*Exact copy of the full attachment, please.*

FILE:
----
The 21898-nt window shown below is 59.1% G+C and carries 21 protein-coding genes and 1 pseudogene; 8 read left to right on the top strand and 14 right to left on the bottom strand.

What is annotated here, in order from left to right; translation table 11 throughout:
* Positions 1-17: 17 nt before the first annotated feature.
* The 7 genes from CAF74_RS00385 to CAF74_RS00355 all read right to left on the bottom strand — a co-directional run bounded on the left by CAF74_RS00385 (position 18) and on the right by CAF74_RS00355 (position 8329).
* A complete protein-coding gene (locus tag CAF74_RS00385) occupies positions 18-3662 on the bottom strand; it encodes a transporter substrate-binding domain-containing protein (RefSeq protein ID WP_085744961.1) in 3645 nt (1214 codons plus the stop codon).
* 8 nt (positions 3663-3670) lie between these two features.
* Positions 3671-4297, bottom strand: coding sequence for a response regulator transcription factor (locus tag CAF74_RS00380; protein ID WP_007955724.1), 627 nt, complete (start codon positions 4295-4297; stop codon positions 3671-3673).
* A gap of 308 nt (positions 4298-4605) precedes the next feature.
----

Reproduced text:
The 21898-nt window shown below is 59.1% G+C and carries 21 protein-coding genes and 1 pseudogene; 8 read left to right on the top strand and 14 right to left on the bottom strand.

What is annotated here, in order from left to right; translation table 11 throughout:
* Positions 1-17: 17 nt before the first annotated feature.
* The 7 genes from CAF74_RS00385 to CAF74_RS00355 all read right to left on the bottom strand — a co-directional run bounded on the left by CAF74_RS00385 (position 18) and on the right by CAF74_RS00355 (position 8329).
* A complete protein-coding gene (locus tag CAF74_RS00385) occupies positions 18-3662 on the bottom strand; it encodes a transporter substrate-binding domain-containing protein (RefSeq protein ID WP_085744961.1) in 3645 nt (1214 codons plus the stop codon).
* 8 nt (positions 3663-3670) lie between these two features.
* Positions 3671-4297, bottom strand: coding sequence for a response regulator transcription factor (locus tag CAF74_RS00380; protein ID WP_007955724.1), 627 nt, complete (start codon positions 4295-4297; stop codon positions 3671-3673).
* A gap of 308 nt (positions 4298-4605) precedes the next feature.